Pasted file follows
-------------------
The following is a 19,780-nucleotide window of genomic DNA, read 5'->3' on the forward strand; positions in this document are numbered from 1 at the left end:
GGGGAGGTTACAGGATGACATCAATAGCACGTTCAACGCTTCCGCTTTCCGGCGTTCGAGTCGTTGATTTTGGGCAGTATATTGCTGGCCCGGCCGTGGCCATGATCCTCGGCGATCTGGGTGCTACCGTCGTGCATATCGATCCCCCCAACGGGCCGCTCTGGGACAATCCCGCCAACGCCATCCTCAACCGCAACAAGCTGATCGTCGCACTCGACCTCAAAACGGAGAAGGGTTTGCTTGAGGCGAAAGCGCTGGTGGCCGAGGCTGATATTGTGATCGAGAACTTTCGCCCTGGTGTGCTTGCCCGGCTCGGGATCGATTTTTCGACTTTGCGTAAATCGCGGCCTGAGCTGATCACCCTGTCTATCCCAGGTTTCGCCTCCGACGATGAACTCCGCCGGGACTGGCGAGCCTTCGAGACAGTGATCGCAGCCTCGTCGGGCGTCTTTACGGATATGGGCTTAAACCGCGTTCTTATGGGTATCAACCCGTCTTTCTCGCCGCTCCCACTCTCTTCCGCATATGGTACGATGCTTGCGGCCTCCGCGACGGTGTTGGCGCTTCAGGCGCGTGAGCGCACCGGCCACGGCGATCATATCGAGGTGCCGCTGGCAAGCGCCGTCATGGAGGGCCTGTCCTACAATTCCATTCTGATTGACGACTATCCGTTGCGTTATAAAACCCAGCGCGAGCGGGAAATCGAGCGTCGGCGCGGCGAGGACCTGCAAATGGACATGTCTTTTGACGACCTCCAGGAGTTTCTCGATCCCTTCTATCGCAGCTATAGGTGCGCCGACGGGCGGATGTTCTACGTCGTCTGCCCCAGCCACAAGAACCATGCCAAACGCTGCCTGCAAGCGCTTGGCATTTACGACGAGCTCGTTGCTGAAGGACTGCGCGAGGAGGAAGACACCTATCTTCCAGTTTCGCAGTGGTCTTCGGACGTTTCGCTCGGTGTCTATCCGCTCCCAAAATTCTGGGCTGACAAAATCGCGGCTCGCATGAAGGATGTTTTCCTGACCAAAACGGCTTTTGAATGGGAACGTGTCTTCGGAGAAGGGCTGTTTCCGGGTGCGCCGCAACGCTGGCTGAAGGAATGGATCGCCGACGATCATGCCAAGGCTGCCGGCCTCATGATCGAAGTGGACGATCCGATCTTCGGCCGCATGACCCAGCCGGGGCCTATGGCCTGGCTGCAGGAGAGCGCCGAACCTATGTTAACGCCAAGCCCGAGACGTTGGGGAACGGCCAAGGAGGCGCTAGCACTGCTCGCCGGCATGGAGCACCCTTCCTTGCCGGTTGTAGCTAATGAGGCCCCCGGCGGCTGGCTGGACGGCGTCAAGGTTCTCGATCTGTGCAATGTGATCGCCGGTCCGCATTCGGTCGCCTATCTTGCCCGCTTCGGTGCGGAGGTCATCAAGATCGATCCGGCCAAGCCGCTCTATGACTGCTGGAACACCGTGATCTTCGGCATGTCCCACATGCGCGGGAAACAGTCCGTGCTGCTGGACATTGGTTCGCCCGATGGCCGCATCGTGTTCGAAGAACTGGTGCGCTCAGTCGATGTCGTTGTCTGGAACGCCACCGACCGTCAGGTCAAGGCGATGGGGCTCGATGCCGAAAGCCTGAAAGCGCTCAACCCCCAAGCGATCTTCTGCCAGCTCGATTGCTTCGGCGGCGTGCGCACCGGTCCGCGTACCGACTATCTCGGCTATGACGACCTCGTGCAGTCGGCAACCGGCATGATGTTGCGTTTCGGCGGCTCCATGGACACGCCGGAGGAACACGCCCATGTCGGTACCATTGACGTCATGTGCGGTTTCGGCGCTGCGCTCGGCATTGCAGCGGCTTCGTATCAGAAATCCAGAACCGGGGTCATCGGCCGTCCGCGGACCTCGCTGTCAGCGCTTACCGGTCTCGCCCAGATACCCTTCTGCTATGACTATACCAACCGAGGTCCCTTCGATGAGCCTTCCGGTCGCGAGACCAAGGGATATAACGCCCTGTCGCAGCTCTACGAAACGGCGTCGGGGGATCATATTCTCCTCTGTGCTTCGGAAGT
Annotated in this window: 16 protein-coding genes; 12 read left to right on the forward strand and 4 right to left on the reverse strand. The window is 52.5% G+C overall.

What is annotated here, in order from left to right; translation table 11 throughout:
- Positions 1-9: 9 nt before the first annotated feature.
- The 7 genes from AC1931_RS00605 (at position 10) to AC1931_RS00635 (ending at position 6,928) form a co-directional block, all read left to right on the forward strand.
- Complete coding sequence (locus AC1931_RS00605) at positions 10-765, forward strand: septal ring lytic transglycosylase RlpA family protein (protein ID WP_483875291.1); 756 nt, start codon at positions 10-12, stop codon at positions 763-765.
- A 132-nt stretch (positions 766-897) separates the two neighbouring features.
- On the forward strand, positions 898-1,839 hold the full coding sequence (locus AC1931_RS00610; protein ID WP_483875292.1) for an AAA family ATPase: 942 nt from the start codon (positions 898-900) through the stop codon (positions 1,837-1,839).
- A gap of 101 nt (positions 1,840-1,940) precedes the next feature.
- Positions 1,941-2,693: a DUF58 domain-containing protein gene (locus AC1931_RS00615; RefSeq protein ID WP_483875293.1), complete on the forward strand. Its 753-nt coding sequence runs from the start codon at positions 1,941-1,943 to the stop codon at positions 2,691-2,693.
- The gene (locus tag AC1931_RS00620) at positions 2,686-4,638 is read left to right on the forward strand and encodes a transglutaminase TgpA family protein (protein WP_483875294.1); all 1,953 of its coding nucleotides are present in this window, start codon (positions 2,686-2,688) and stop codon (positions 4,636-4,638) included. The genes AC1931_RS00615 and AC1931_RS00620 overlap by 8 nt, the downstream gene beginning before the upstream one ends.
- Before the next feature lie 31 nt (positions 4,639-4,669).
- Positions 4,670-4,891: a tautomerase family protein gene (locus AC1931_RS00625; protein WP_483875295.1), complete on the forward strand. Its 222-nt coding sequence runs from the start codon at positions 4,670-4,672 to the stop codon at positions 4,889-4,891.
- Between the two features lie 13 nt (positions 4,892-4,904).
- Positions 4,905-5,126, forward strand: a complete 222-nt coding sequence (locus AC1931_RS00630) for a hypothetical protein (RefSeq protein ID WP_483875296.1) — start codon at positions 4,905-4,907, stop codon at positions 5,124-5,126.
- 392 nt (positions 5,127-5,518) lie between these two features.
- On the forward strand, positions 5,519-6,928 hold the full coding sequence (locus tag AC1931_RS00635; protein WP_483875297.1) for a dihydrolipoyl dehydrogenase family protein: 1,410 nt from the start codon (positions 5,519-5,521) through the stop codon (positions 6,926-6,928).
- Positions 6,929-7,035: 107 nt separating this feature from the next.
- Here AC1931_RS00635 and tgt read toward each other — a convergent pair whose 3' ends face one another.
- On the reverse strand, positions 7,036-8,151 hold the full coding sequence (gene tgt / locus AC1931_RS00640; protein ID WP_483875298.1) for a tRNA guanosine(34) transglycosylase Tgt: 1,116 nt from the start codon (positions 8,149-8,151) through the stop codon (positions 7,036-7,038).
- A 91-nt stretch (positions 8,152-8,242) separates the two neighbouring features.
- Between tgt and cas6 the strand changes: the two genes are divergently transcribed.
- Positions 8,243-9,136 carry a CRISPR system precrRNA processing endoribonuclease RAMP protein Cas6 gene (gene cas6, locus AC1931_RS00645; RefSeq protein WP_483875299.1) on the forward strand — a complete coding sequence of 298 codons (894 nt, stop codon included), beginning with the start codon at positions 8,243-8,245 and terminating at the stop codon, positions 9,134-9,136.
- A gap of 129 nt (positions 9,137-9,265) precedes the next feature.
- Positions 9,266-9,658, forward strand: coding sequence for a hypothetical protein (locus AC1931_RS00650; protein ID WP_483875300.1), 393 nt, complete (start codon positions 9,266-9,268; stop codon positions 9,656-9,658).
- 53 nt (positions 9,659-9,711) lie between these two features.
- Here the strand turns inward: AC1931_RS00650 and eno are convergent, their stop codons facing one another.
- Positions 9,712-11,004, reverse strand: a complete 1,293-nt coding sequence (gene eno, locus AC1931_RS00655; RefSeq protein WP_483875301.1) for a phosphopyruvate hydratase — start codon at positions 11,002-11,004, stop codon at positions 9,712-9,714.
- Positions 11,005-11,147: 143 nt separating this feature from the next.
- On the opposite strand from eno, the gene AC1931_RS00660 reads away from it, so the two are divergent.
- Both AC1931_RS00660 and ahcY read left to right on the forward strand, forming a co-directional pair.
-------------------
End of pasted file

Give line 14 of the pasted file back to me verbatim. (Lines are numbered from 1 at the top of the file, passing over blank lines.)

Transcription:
- Positions 4,670-4,891: a tautomerase family protein gene (locus AC1931_RS00625; protein WP_483875295.1), complete on the forward strand. Its 222-nt coding sequence runs from the start codon at positions 4,670-4,672 to the stop codon at positions 4,889-4,891.